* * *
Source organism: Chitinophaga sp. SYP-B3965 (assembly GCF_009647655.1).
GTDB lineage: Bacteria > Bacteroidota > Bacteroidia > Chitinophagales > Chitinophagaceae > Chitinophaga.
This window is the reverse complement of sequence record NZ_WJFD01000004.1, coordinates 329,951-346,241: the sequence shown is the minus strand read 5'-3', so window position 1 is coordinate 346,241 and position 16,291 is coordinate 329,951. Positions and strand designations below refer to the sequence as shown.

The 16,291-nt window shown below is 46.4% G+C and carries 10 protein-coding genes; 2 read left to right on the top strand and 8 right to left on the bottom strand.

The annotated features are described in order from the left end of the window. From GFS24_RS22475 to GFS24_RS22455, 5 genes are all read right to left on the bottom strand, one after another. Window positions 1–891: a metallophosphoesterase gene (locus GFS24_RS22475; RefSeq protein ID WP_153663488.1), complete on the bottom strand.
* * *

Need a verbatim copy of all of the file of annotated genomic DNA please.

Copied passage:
Source organism: Chitinophaga sp. SYP-B3965 (assembly GCF_009647655.1).
GTDB lineage: Bacteria > Bacteroidota > Bacteroidia > Chitinophagales > Chitinophagaceae > Chitinophaga.
This window is the reverse complement of sequence record NZ_WJFD01000004.1, coordinates 329,951-346,241: the sequence shown is the minus strand read 5'-3', so window position 1 is coordinate 346,241 and position 16,291 is coordinate 329,951. Positions and strand designations below refer to the sequence as shown.

The 16,291-nt window shown below is 46.4% G+C and carries 10 protein-coding genes; 2 read left to right on the top strand and 8 right to left on the bottom strand.

The annotated features are described in order from the left end of the window. From GFS24_RS22475 to GFS24_RS22455, 5 genes are all read right to left on the bottom strand, one after another. Window positions 1–891: a metallophosphoesterase gene (locus GFS24_RS22475; RefSeq protein ID WP_153663488.1), complete on the bottom strand.